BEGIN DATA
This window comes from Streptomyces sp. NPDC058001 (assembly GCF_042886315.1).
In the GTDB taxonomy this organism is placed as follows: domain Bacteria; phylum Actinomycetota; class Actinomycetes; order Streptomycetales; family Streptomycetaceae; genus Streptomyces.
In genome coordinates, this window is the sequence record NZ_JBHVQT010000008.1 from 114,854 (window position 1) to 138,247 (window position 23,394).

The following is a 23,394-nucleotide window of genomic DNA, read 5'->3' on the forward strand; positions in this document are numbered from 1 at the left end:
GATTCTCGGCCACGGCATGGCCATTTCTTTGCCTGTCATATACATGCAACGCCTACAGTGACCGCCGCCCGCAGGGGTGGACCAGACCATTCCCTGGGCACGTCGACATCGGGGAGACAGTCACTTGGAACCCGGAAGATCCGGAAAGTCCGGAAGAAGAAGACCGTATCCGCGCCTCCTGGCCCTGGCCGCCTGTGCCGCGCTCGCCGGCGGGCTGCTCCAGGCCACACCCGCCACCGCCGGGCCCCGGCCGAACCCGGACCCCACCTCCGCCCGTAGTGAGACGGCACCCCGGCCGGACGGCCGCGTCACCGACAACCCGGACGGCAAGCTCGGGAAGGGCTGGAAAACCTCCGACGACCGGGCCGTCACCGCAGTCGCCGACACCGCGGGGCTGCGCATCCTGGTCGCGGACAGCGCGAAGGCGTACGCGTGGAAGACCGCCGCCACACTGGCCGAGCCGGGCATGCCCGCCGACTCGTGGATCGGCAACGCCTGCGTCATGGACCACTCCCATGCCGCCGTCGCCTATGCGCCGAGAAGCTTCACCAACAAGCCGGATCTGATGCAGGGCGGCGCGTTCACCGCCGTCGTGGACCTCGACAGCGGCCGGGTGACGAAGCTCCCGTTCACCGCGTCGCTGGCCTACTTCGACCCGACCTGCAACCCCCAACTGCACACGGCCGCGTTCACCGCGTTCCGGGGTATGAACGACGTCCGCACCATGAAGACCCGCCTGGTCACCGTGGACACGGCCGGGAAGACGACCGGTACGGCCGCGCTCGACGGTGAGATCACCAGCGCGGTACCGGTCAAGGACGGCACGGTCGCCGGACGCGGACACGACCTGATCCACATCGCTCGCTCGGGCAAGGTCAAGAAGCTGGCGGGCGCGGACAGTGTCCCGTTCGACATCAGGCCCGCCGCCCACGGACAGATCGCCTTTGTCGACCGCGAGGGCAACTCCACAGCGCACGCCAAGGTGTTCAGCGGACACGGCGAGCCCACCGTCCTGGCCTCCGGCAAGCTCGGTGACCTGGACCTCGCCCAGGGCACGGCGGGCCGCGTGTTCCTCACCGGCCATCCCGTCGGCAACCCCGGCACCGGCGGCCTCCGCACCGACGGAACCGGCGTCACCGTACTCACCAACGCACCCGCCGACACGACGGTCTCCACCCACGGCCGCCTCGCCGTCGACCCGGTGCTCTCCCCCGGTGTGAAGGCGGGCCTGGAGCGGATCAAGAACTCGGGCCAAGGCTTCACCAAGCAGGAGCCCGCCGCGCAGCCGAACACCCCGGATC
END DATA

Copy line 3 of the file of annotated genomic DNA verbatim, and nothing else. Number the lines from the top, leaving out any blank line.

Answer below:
In genome coordinates, this window is the sequence record NZ_JBHVQT010000008.1 from 114,854 (window position 1) to 138,247 (window position 23,394).